More than 50 people, including eight children, were killed by the Israeli military in Palestinian protests that erupted Monday along the Gaza border as the U.S. opened its new embassy in Jerusalem, Palestinian authorities said.
The deaths and injuries to over 2,400 people came mostly from gunfire by Israeli forces as Palestinians amassed at the border in far greater numbers than in other recent demonstrations.
The crowds had swelled to tens of thousands by the time a U.S. ceremony to open its new embassy started about 50 miles away in the Arnona neighborhood of Jerusalem.
The Palestinian ambassador to the U.N. accused Israeli forces of using "massive firepower" against civilians.
"We condemn in the strongest term the atrocity by the Israeli occupying forces using this massive firepower against civilians who have the right to demonstrate peacefully, and they have been demonstrating peacefully," Riyad Mansour, the Palestinian ambassador to the United Nations, told reporters outside the U.N. Security Council chambers in New York.
"We condemn this action in the strongest possible terms," Mansour said. "We demand that this action be stopped immediately, and we want those responsible to be brought to justice from the Israeli side because this is not allowed under the provisions of international law."
He said among the Palestinian civilians killed Monday were eight children under the age of 16.
Mansour spoke just hours after the ceremony to inaugurate the relocated U.S. embassy concluded.
In a videotaped statement played at the ceremony, President Donald Trump said the move of the embassy from Tel Aviv has been "a long time coming."
The president said the United States "remains fully committed to facilitating a lasting peace agreement" between Israelis and Palestinians. "We extend a hand in friendship to Israel, the Palestinians, and to all of their neighbors."
"May there be peace," Trump said. "May God bless this embassy."
The killings of Palestinian protesters made Monday the bloodiest in Gaza since the first Palestinian intifada in 1987, an uprising against the Israeli occupation of the West Bank and Gaza.
"What was opened today in Jerusalem is not the U.S. embassy but an Israeli settlers' post," Palestinian President Mahmoud Abbas said. "The number of Palestinian deaths will go up. It was a barbaric massacre in Gaza today."
He said the move of the U.S. Embassy in Jerusalem means the United States should no longer try to serve as an intermediary in the Middle East peace process.
"The U.S. is not a mediator anymore," Abbas said.
Mansour at the U.N. echoed this view, saying there is "no chance" that Palestinians will engage in a U.S.-led peace process.
Protesters began amassing at the Gaza border ahead of the embassy ceremony.
Mansour cited the macabre juxtaposition of smiling faces at the embassy ceremony and a scene of anger, terror and death at the Gaza border.
"It is very, very tragic that they're celebrating an illegal action while Israel is killing and injuring thousands of Palestinian civilians," Mansour said. "This is the life of the Palestinian people, and those who think that opening the embassy opens doors to peace, let them look at what is really happening in the Gaza Strip."
A 21-year-old and a 29-year-old were among the first killed by Israeli soldiers, according to the Gaza Health Ministry. Since March 30, nearly 100 Palestinians have been killed and more than 11,000 injured in protests along the Gaza border, according to Mansour.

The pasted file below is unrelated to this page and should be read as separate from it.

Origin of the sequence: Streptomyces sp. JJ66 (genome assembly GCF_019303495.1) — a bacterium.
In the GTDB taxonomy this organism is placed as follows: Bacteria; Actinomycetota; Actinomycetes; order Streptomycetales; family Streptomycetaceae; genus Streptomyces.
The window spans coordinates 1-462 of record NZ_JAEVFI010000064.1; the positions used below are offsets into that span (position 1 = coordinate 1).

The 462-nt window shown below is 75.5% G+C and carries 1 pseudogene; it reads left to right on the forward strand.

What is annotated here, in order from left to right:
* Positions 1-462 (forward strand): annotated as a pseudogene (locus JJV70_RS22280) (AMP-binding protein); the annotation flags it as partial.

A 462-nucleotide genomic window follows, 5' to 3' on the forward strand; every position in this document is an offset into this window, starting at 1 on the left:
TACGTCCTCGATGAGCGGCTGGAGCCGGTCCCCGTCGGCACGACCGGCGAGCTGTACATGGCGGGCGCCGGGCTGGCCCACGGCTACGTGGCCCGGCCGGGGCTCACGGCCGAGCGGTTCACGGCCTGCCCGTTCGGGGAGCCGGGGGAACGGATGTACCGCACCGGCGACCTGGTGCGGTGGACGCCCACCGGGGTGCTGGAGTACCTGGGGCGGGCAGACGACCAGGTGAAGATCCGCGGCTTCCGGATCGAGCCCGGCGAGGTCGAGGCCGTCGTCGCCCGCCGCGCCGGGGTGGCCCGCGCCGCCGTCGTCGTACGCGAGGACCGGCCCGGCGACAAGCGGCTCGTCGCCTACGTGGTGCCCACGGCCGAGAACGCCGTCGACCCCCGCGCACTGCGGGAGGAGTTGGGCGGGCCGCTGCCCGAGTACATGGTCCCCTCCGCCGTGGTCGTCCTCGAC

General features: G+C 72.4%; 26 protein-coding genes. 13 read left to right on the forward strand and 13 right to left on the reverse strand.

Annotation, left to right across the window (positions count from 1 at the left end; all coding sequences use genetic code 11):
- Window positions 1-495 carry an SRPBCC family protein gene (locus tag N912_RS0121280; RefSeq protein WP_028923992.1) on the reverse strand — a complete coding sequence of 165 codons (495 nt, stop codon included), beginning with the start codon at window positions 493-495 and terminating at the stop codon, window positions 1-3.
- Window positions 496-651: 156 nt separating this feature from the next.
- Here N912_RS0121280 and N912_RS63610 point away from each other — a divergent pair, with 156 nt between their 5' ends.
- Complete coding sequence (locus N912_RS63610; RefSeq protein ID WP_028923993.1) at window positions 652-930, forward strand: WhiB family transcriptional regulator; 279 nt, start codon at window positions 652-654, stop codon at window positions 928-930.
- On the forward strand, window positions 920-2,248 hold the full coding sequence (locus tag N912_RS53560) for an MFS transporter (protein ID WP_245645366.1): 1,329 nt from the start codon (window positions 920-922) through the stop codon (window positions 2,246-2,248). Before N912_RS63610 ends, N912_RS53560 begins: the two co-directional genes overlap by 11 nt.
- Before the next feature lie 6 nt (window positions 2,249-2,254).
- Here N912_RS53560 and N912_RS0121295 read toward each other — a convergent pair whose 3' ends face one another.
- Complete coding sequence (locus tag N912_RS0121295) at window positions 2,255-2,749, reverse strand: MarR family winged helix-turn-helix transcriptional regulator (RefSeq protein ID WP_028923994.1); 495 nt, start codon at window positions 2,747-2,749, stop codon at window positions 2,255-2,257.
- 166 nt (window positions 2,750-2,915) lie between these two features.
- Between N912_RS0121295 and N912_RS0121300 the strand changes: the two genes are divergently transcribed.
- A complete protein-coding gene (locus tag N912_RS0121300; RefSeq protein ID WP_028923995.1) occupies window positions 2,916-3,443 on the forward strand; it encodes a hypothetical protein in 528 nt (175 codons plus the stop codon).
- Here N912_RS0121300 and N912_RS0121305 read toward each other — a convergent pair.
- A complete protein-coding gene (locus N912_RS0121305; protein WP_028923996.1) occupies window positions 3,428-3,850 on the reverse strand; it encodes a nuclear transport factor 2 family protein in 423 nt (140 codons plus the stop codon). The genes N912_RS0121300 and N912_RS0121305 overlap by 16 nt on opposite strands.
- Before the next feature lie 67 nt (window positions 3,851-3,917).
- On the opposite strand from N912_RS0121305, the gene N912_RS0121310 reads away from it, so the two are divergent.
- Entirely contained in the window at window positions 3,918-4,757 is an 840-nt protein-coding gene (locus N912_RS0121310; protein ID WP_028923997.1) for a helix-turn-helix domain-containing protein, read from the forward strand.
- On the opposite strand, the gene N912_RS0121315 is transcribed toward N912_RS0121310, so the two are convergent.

"Shame on those who ignore the pain and the suffering of the Palestinian people," Mansour said, adding that he is considering asking for an emergency U.N. Security Council meeting.
Kuwait took that step Monday, requesting an opening meeting of the Security Council on Tuesday morning to discuss what a spokesman for Kuwait's U.N. mission called "the situation in the Middle East, including the Palestinian question, in light of the developments on the ground and the killing of innocent civilians."
Trump announced in December that the U.S. would move its embassy to Jerusalem, which he said is Israel's capital. His decision set off protests by Palestinians who see East Jerusalem as the capital of their future state. Both Israelis and Palestinians consider Jerusalem the holiest site of their respective religions.
The opening of the new embassy in Jerusalem coincides with the 70th anniversary of the establishment of the state of Israel. For Palestinians, Tuesday marks the anniversary of "naqba," or catastrophe, when hundreds of thousands of people fled or were forced from their homes during the war surrounding Israel's founding.
Trump did not make the trip for the official opening, but sent daughter and adviser Ivanka Trump and son-in-law Jared Kushner in his place. Treasury Secretary Steve Mnuchin also made the trip.
"I am so proud to be here today in Jerusalem, the eternal heart of the Jewish people," Kushner told those gathered at the ceremony.
He said Trump made good on his promise.
"While presidents before him have backed down from their pledge to move the American embassy, once in office this president delivered. Because when President Trump makes a promise, he keeps it," Kushner said.
Israeli Prime Minister Benjamin Netanyahu described the opening of the U.S. Embassy as "a day that will be engraved in our national memory for generations."
"This is a great day. A great day for Jerusalem. A great day for the state of Israel," Netanyahu said at the dedication ceremony.
He thanked Trump for "having the courage" to keep his pledge to move the U.S. diplomatic headquarters in Israel to Jerusalem, which Netanyahu called the "eternal, undivided capital of Israel."
ABC News' Mark Osborne also contributed to this report.